In 2011, when the Arab Spring swept across the Middle East and North Africa region, Egypt was a central country in terms of protests against autocratic ex-leader Hosni Mubarak, who had ruled the country for three decades.
World-renowned Tahrir Square was the place where millions of people gathered from different sides of the political and economic spectrum to challenge Mubarak's rule. As one of the few successes of the Arab Spring, Egyptians managed to switch to democracy. Elections were held the next year, resulting in the democratic victory of ex-President Mohammed Morsi. However, Egypt once again suffered as the current president, el-Sissi, then chief of the army, orchestrated a bloody coup against the country's first freely elected president. Thousands of people rejected the army's move and demonstrated. But the result was embarrassing. Thousands of people were killed in Rabaa Square in one night on the grounds that the army had to disperse the protesters to preserve order. It was the beginning of a long nightmare for Egypt and its people.
Besides the Muslim Brotherhood, which was labeled a terror organization by the new regime, other political dissidents were also silenced. Human rights groups reported that thousands of people were jailed without proper indictments and hundreds died due to torture and bad conditions. Morsi died two months ago during one of the trials. His supporters claimed that he needed treatment for his illnesses but was denied access to medical facilities.
At the same time, Egypt was dragged into economic chaos. The main financiers of the coup and the current regime were certain Gulf countries, mainly Saudi Arabia and the United Arab Emirates (UAE). However, the flow of money was not sufficient to make any economic progress, while the country had to cope with an insurgency in the Sinai region from Daesh-affiliated groups.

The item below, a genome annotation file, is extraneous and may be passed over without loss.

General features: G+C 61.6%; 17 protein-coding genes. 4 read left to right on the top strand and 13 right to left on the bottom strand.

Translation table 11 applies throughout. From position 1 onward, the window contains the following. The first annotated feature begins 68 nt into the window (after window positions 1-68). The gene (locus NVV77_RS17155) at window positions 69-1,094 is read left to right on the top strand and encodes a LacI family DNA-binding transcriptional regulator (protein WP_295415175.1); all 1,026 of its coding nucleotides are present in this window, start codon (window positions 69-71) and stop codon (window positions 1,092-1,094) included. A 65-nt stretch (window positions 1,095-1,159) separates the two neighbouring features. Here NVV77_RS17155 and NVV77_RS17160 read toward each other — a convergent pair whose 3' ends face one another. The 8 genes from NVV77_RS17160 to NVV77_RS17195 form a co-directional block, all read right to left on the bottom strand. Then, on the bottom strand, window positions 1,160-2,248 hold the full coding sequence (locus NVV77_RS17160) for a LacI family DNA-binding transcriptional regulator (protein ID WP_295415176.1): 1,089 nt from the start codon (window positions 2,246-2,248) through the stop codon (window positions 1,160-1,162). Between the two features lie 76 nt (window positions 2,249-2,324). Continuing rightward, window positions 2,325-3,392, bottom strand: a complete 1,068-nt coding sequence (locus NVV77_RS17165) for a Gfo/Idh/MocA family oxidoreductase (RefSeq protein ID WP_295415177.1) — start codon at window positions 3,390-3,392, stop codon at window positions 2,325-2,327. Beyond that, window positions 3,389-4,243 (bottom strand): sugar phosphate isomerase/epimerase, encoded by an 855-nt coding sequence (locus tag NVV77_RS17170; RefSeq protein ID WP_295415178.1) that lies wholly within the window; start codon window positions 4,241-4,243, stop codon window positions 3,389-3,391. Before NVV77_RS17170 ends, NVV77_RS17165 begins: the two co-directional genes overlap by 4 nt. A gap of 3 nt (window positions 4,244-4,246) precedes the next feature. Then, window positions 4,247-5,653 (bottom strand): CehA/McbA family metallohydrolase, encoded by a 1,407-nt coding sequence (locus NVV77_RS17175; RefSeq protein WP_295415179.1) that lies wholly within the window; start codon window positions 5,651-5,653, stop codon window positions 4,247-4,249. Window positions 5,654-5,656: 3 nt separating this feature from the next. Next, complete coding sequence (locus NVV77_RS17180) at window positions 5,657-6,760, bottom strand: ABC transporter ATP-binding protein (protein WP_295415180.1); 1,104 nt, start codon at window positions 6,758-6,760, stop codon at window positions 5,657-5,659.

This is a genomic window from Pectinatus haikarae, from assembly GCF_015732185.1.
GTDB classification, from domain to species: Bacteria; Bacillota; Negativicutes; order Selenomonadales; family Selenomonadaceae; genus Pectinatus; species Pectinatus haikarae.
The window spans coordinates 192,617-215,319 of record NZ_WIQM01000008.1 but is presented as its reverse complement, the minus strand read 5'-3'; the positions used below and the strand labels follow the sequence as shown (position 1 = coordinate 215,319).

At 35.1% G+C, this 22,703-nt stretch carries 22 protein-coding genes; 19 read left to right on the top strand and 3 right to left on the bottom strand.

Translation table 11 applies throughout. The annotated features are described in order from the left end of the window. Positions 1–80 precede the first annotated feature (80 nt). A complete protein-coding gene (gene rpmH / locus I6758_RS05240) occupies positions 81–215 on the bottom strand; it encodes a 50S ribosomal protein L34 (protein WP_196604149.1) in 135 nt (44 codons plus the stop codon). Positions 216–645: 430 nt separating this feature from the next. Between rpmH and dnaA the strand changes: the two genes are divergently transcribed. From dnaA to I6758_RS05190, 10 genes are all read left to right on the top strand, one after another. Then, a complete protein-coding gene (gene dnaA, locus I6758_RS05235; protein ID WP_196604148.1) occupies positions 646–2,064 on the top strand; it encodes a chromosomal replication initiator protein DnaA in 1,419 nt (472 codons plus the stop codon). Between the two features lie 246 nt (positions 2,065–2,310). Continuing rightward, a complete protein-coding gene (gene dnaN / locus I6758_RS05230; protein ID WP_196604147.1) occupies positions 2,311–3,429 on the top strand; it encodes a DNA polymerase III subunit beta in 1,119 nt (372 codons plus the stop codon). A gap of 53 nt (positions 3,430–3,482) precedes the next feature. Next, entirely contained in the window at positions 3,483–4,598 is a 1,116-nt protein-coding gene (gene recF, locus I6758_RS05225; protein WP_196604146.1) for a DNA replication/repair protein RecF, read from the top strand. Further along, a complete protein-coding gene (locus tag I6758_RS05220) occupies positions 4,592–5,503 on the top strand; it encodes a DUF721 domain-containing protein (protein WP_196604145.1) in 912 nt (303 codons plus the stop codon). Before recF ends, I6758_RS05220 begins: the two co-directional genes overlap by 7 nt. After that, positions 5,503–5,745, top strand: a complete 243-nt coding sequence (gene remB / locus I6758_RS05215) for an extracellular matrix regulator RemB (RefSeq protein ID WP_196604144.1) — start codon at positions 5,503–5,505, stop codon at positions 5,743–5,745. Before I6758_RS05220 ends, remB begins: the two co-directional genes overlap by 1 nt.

Political pressure, along with economic deterioration, has forced Egyptians to take to the streets. An Egyptian businessman, Mohammad Ali, played a key role in igniting the protests through his videos on YouTube. He claimed that he witnessed misuse of public funds due to the luxurious spending of el-Sissi and officials close to him. Ali even alleged that el-Sissi spent public funds on building a tomb for his mother, who died in 2014.
In response to the protests, el-Sissi has ordered security forces to disperse the protesters. The police used tear gas. Although no casualties have been reported, people are worried since because Egyptian security forces have shown they do not refrain from shooting their own people.
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